Eidos: A Simple Scripting Language

Eidos: A Simple Scripting Language
Eidos: A Simple Scripting Language
Benjamin C. Haller
Department of Biological Statistics and Computational Biology, Cornell University, Ithaca, NY 14853
email: [email protected]
Version: 1.0a1 (last revised 7 October 2015)
Eidos is a free software: you can redistribute it and/or modify it under the terms of the GNU General Public
License as published by the Free Software Foundation, either version 3 of the License, or (at your option) any
later version.
The program is distributed in the hope that it will be useful, but WITHOUT ANY WARRANTY; without even
General Public License (http://www.gnu.org/licenses/) for more details.
Haller, B.C., 2015. Eidos: A Simple Scripting Language. URL: http://benhaller.com/eidos.html
1. Eidos overview
1.1 Introduction
1.2 Why Eidos?
1.3 A quick summary of the Eidos language
2. Language features
2.1 Types, literals, and constants
2.1.1 The integer type
2.1.2 The float type
2.1.3 The logical type
2.1.4 The string type
2.2 Vectors
2.2.1 Everything is a vector
2.2.2 Sequences: operator :
2.2.3 Concatenation: function c()
2.2.4 Subsets: operator []
2.3 Expressions
2.3.1 Arithmetic expressions: operator +, -, *, /, %, ^
2.3.2 Logical expressions: operator |, &, !
2.3.3 Comparative expressions: operator ==, !=, <, <=, >, >=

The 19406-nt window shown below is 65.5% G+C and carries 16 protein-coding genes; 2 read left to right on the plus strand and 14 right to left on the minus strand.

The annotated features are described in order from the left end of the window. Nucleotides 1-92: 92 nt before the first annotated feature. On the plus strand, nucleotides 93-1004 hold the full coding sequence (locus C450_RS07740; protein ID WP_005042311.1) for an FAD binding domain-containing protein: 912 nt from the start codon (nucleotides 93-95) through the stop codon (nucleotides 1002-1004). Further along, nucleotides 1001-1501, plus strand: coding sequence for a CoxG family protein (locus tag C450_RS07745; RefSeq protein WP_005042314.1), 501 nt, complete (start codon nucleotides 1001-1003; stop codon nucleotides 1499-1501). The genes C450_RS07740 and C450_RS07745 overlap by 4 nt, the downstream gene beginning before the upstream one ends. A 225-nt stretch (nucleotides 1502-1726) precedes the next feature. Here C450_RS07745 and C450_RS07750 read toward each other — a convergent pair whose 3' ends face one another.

2.3.4 String concatenation: operator +
2.3.5 Nested expressions: using () for grouping
2.4 Variables
2.4.1 Assignment: operator =
2.4.2 Everything is a vector (a reminder)
2.5 Conditionals
2.5.1 The if statement
2.5.2 The if–else statement
2.5.3 A digression: the semicolon, ;
2.5.4 Compound statements with { }
2.6 Loops
2.6.1 The while statement
2.6.2 The do–while statement
2.6.3 The for statement
2.6.4 The next statement
2.6.5 The break statement
2.6.6 The return statement
2.7 Functions
2.7.1 Calling functions: operator ()
2.7.2 The NULL type
2.7.3 The function() function
2.8 Objects
2.8.1 The object type
2.8.2 Element access: operator [] and sharing semantics
2.8.3 Properties: operator .
2.8.4 Multiplexed assignment through properties: operator = revisited
2.8.5 Comparison with object: operator ==, !=, <, <=, >, >= revisited
2.8.6 Methods: operator . and the method() method
Built-in functions and methods
3.1 Math functions
3.2 Summary statistics functions
3.3 Vector construction functions
3.4 Value inspection & manipulation functions
3.5 Value type testing and coercion functions
3.6 Filesystem access functions
3.7 Miscellaneous functions
3.8 Built-in methods
4.1 EidosScribe overview
4.2 Interactive scripting
4.3 File-based script execution
4.4 Code completion
4.5 Debugging controls
4.5.1 Showing tokenization
4.5.2 Showing the abstract syntax tree (AST)
4.5.3 Showing the evaluation trace
Eidos language reference sheet
Railroad diagrams
6.1 Start rule
6.2 Statements
6.3 Expressions
6.4 Tokens
6.5 SLiM extensions to the Eidos grammar
9. Running Eidos scripts in C++
9.1 Initializing Eidos
9.2 Creating a script object: EidosScript
9.3 Setting up an Eidos interpreter: EidosInterpreter
9.4 Handling script results: EidosValue, Eidos_intrusive_ptr, and EidosObjectPool
10. Making C++ objects visible in Eidos
10.1 Defining an interface: EidosObjectClass
10.2 Defining an implementation: EidosObjectElement
10.3 Defining new Eidos symbols: EidosSymbolTable
11. Adding properties to Context objects